Anatomy of a This American Life story

By Bill Healy

A few weeks ago, This American Life aired a story by SJNN Fellow Adriana Cardona-Maguigad about an informal pipeline of addicts stretching from Puerto Rico to Chicago.

I invited Adriana to speak to my audio reporting class at Northwestern’s Medill School of Journalism about what it took to put the story together and what it was like to collaborate with producers at This American Life.

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Among her biggest pieces of advice?

Keep track of your audio and transcriptions, Adriana said. That way when you’re editing with different people you know where everything is.

Keep your recorder with you at all times too, she said, noting that there were times in Puerto Rico when she would bring a recorder to the beach with her.

Adriana said she was unprepared for what came after the story aired.

“I never really thought about the aftermath,” she said, “the explosion it would create.”

Adriana said she put all her energy into getting the yearlong investigation to air and didn’t consider what kinds of energy would be needed to work on follow-up stories. “I need to be ready for that explosion” in the future, she said.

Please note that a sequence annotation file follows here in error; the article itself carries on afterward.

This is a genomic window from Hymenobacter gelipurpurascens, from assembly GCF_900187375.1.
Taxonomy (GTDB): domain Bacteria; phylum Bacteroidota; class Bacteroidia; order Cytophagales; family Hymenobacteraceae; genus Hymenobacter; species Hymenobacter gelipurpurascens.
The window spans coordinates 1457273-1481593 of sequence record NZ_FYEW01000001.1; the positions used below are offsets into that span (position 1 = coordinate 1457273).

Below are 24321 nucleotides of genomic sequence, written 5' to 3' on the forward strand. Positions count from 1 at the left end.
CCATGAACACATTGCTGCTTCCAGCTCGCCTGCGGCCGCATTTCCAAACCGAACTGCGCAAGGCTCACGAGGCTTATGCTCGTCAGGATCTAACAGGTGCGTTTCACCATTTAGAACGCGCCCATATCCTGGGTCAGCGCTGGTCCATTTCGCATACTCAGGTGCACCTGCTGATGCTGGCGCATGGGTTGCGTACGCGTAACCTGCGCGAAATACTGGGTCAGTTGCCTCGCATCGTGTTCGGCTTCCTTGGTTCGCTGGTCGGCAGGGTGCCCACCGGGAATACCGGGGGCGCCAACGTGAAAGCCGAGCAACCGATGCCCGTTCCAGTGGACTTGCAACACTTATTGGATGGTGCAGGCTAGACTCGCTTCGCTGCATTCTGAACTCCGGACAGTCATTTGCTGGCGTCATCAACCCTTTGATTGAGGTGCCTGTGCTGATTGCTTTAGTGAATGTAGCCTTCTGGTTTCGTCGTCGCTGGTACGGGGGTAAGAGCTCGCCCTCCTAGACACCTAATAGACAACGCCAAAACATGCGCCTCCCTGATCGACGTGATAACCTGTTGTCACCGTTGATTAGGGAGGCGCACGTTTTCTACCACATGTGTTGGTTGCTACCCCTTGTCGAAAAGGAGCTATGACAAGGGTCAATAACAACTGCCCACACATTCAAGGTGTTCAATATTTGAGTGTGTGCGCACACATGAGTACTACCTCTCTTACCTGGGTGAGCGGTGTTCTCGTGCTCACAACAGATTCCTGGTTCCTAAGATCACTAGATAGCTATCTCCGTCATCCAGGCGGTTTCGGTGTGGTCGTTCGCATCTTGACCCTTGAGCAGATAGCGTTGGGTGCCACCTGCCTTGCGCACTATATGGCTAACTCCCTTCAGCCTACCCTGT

Earlier last week Adriana published some reactions to the story – both positive and negative – in The Gate, the community newspaper she runs in Back of the Yards.

In the hour-long discussion, students asked Adriana about finding the balance between being a reporter and someone who directly helps people in need. Adriana spoke about her experiences with one person in particular and said, “He’s not just a source. He’s a human being.”

[The audio was recorded by Northwestern graduate journalism student Ellen Kobe. Photo by Viviana Bonilla in Puerto Rico.  Adriana is holding the microphone.]